Sammi Mulhern / Mustang News

Walking into Alex and Faye Spanos Theatre on the opening night of “The 25th Annual Putnam County Spelling Bee” felt like being 10 years old again. The bleachers of the gymnasium set to the side and the “Don’t do drugs” and “Boo is for bullying” signs brought back memories of kids shoving each other during P.E. and girls giggling at the latest boy band.

Sammi Mulhern // Mustang News

“The 25th Annual Putnam County Spelling Bee,” written by Rachel Sheinkin and conceived by Rebecca Feldman, is about six middle-schoolers competing for first place in the county spelling bee to advance to nationals. From Logainne Schwartzandgrubenierre (Tori Waner) who vies for the approval of her gay fathers and is pro-choice “despite being a virgin,” to Leaf Coneybear (Garrett Lamoureux) whose family constantly tells him he’s stupid, each student has a different reason to win the championship.

The play debuted on Broadway in 2005 and sold out with rave reviews from the majority of its critics. Cal Poly’s rendition did similarly well.
You wouldn’t normally expect a play entirely about a middle school spelling bee to be so good. However, in between the awkward pubescent moments, such as Chip Tolentino’s (Daniel Cook) “unfortunate erection,” were deeper themes of insecurity relatable even to those beyond middle school years.

Sammi Mulhern // Mustang News

Especially poignant was Olive Ostrovsky’s (Emily Kluger) performance toward the end of the play as she sang “The I Love You Song.” Her powerful vocals and sweet pigtails tugged at heartstrings as she yearned for her parents’ love.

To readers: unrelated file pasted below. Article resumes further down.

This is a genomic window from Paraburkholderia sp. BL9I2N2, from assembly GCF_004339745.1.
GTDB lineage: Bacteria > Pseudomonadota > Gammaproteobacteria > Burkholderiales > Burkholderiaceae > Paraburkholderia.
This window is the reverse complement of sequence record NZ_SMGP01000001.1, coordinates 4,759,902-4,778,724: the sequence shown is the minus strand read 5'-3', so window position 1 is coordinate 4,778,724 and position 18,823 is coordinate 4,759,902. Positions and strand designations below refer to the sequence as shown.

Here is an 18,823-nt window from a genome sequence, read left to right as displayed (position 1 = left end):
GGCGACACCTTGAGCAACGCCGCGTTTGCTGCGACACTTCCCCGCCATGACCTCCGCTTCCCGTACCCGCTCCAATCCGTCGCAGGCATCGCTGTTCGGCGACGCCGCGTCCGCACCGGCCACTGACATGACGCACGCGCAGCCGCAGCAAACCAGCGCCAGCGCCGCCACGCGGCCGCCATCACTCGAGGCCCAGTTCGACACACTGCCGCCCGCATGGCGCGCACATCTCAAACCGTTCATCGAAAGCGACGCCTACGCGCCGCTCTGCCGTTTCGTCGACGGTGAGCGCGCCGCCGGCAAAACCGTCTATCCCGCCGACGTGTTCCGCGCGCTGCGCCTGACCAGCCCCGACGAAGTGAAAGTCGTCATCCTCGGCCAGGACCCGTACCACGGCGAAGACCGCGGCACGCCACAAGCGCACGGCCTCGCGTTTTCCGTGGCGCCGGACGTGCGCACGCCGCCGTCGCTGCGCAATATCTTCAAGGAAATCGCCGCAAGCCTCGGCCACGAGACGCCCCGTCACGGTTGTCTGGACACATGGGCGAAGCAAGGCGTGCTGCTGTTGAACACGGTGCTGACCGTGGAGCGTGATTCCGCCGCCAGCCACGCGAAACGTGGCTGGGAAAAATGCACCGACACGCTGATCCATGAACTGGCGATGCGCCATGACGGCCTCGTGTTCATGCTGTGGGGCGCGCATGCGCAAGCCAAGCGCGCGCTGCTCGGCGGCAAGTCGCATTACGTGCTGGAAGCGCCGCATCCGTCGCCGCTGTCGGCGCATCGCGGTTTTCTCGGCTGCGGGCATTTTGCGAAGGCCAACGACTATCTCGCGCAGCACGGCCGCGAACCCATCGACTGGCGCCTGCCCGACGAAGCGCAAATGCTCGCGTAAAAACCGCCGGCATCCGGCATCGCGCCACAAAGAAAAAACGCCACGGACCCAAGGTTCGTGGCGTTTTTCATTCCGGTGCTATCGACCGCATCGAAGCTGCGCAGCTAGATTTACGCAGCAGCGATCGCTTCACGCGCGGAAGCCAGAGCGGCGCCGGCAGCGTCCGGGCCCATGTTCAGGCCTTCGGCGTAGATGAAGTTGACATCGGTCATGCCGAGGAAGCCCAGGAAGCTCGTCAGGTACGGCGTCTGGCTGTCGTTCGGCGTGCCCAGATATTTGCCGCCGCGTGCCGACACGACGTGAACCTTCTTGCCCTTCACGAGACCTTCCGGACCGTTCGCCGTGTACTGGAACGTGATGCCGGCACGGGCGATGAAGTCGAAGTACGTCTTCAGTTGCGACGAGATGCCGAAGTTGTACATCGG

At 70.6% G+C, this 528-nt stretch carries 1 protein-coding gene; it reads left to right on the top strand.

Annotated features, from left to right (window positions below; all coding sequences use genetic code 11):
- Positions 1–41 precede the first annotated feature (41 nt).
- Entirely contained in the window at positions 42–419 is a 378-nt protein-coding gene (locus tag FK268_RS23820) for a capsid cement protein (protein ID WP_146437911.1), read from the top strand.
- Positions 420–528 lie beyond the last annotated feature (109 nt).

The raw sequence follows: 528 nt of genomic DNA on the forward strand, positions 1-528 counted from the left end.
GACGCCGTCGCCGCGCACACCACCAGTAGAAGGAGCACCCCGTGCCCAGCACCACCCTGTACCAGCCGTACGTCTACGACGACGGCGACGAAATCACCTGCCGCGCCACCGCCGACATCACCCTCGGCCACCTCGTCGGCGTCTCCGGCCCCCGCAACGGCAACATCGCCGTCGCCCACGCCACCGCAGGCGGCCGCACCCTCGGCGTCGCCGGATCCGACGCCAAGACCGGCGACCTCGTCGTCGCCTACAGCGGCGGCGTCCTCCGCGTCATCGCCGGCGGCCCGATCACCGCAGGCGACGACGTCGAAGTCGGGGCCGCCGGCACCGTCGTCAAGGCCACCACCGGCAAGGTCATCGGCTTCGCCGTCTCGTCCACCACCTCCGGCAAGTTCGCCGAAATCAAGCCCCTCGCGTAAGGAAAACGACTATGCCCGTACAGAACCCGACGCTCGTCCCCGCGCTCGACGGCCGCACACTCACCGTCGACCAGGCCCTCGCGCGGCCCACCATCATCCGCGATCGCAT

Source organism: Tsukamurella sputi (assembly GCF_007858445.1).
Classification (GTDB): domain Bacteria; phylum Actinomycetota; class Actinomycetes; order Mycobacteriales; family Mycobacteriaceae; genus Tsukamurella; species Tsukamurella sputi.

Sammi Mulhern // Mustang News

The cast as a whole adopted their roles with ease. Among these was Jacob Keswick who played the charming know-it-all William Barfée, Lamoureux, as the adorably dopey Leaf Coneybear and Kluger as the sweet, unassuming Olive Ostrovsky. Kathryn Curran also did a phenomenal job as Rona Lisa Peretti, an ex-champion of the bee, from the second she walked on stage with her overenthusiastic gait and slicked back bun to her inconspicuous romance with the vice principal Douglas Panch.

Easily one of the highlights of the play was Douglas Panch’s (Jacob Corsaro) responses to “Can I have the word in a sentence please?” Each example sentence had the audience roaring louder than the last, like “Atheist: Because Suzie was an atheist, she was not bothered by other students chanting ‘Go to hell, Suzie!’”

Sammi Mulhern // Mustang News

The play was made even better by audience participation. At the beginning of the play, the audience was made to stand and recite the pledge of allegiance, while on stage the actors haphazardly mumbled the words the way children do when they’re forced to recite it daily. Some of the audience members were chosen before the performance to participate in the bee, but were given words like “cow” and “handsome,” much to the anger of the other competitors who had words
like “lugubrious.”
Overall, “The 25th Annual Putnam Spelling Bee” was a raving success. From the set design and costumes to the musicals to the cast, this play is a must-see.

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